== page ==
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Even more surprising perhaps? By the time the film crews zoomed up to the 41st floor lobby and 52nd floor New York Bar & Grill, the Park Hyatt had already been around for nearly a decade too, which means this month the hotel is celebrating its 20th anniversary. To mark the occasion, you can sample the “Timeless Passion” cocktail (above) while taking in the consistently awesome views from the hotel. There are a number of events over the next few months at the various restaurants and bars, and while nothing is confirmed yet, we think there might be some more news on a refresh of the rooms in the works.
Tokyo’s Toranomon Hills Tower may have only just opened, Andaz hotel and all, but one of the classic hotels nearby is planning its own future skyscraper already: the Hotel Okura Tokyo – famous for its 1960s time capsule lobby – will close next year August for four years of redevelopment.
Come February 2019, a brand new two-tower complex should be finished, which will increase room count from just over 400 to 550, adding office space in the process. Design will maintain “traditional Japanese aesthetics” while bringing in all the latest technological equipment – and looking at some of the room photos on the hotel’s website, they look like they could use some work. Half of the hotel’s grounds will be turned into a green “metropolitan oasis”.
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We’re always up for a hotel stay, but when it comes with the chance to take in that freshly opened new hotel smell? We’re all over it. Such was our luck at Andaz Tokyo Toranomon Hills, where we walked through the front door the day after the ribbon was cut last week.
One of the tallest structures in Tokyo, Toranomon Hills tower (the big one in the middle in the above photo, with a bonus appearance of Tokyo Tower on the left) dominates the skyline south of the vast green expanse surrounding the Imperial Palace. Andaz spreads across six floors of the building, with reception on floor 51, rooftop bar, function space and wedding chapel (yes, really) on floor 52, spa on floor 37, and 164 guestrooms between floors 47 and 50.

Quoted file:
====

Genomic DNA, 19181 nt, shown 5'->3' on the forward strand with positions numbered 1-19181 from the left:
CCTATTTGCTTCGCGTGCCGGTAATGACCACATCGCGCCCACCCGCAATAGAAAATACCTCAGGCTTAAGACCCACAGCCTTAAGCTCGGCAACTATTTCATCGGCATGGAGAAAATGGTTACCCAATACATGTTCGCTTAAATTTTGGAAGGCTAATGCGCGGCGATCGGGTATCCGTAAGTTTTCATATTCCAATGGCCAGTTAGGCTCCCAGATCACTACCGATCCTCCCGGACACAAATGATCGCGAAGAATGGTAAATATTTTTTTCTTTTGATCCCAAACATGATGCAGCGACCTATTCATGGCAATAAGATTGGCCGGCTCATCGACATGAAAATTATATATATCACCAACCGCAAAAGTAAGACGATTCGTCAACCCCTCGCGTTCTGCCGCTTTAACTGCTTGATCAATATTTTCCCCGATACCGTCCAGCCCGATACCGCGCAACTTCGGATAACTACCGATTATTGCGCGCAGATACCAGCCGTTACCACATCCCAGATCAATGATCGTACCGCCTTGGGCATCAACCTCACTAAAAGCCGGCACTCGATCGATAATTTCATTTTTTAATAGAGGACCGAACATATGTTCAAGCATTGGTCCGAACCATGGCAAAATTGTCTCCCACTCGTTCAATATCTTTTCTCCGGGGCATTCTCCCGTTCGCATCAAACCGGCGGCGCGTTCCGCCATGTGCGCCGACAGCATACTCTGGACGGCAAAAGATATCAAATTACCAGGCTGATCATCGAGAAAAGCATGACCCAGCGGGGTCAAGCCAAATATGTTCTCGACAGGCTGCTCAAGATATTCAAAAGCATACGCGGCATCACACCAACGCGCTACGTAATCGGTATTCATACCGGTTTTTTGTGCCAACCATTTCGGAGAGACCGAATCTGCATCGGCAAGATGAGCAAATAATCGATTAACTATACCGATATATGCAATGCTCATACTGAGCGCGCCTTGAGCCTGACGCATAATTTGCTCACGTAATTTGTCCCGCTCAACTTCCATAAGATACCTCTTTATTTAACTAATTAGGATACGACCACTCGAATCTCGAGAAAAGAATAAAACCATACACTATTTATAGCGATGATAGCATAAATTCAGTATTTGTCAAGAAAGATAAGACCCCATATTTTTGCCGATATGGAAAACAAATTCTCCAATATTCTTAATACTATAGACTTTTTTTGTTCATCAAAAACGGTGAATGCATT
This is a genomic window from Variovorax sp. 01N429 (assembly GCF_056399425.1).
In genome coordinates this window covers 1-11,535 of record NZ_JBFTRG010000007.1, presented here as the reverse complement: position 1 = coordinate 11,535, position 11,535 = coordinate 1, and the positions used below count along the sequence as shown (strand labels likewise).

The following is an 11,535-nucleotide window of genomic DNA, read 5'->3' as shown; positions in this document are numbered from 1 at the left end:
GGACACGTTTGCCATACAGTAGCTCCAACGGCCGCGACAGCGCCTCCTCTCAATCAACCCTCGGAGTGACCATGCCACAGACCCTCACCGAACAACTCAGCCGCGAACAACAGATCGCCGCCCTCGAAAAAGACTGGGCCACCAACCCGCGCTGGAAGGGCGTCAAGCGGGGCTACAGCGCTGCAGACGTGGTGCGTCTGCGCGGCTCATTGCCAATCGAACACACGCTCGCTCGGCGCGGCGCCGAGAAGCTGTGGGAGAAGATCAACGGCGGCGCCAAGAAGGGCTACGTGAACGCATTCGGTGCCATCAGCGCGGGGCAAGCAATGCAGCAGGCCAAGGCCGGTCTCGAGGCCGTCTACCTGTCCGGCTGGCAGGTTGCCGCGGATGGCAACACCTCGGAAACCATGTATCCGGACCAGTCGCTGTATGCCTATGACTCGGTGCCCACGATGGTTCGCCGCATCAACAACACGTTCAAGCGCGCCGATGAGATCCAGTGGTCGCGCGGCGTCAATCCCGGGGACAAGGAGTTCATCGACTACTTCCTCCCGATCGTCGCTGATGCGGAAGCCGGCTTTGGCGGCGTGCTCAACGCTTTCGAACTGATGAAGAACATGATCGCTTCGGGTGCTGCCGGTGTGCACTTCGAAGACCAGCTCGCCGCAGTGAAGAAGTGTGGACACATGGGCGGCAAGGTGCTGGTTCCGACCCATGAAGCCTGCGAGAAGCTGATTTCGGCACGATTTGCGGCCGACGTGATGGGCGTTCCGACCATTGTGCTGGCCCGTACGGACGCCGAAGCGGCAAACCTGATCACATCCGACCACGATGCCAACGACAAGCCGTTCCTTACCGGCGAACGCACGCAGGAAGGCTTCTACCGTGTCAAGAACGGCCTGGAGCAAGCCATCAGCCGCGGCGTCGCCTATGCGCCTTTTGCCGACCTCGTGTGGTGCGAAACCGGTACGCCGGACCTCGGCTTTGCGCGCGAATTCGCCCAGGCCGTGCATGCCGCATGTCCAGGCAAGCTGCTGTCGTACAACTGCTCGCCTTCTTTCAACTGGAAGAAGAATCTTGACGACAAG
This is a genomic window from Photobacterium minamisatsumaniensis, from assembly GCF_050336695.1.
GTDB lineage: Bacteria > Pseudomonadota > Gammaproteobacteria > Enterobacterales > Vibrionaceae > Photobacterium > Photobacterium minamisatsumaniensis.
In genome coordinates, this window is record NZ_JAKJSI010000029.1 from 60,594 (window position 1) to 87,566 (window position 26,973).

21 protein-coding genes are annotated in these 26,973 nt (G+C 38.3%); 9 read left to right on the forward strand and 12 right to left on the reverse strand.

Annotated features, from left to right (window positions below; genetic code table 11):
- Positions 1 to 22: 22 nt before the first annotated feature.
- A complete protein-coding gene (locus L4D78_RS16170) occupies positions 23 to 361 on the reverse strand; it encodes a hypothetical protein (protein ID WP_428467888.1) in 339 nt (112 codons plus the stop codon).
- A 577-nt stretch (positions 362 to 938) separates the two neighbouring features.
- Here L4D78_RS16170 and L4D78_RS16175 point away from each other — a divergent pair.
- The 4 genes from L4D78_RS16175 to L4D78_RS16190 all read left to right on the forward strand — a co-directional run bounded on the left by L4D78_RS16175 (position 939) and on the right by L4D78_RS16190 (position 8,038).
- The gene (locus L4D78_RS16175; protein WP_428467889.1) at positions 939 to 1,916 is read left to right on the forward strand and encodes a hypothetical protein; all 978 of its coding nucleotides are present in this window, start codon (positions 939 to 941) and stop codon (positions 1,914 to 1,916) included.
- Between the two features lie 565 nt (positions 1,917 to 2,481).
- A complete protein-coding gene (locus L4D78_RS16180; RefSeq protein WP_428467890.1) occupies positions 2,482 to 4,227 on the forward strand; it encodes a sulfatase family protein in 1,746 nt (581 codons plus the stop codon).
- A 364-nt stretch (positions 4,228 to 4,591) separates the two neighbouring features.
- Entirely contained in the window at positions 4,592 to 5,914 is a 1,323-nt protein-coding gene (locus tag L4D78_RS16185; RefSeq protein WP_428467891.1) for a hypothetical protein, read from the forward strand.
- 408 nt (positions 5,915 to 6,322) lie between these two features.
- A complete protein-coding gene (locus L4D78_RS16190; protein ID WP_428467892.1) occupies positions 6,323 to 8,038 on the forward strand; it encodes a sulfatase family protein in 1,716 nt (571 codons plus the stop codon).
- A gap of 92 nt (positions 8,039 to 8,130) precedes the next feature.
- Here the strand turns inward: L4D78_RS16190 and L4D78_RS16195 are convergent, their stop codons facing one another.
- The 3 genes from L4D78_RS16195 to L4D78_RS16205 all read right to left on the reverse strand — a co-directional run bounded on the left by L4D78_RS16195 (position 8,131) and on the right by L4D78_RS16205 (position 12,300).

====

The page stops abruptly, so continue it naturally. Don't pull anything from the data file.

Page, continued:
We had high hopes for our Andazm at Andaz no. 12 and we left pretty satisfied after a night in one of its rooms. Why? Here are five things that made it work for us.
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Aman Resorts might be known for its luxury resorts in exotic locations, but the hotel group should be branching out to its first true city hotel this year, after dipping its toe in the somewhat urban water – quite literally as it were – in Venice.
And where better to take the next step than Tokyo, a metropolis if there ever was one? We had hoped Aman Tokyo would have been open by the time we were in Japan, but pre-summer became post-summer as it tends to do for hotel openings, with the latest we’ve heard being sometime in September. We did walk over to The Otemachi Tower complex that the hotel will be part of to get a sense of its setting, so read on for a first impression.
The fact that Andaz Tokyo is indeed very much open is something we can vouch for, typing this as we do in one of its rooms on the 50th floor of the equally new Toranomon Hills tower, with the above view over the city and the Imperial Palace stretching out in front of us.
We paid an opening rate of about $370 USD (39360 JPY) but we're clearly getting a lot of bang for our buck. From big views to small amenities (the minibar and WiFi are complimentary), there is lots to talk about, which we’ll do soon.
In the meantime, here are a few shots to whet your appetite: from the lofty heights of the 52nd floor rooftop and expansive lap pool to old-timey switches on the nightstand, paper artwork in the elevators and bonsai trees in the lobby. Stay tuned for much more.
If you’ve been to Tokyo, you know it’s possible to go from historic serenity in one of its temples to futuristic frenzy among its skyscrapers in a split-second. That proximity of the traditional and modern comes through at the Peninsula Tokyo as well; pick the right aspect and you can gaze out from your technology-filled room over the Imperial Palace, and when it’s time for a ride in the house car, your options range from a restored 1934 Rolls-Royce Phantom II to a very 21st century Audi R8 sports car.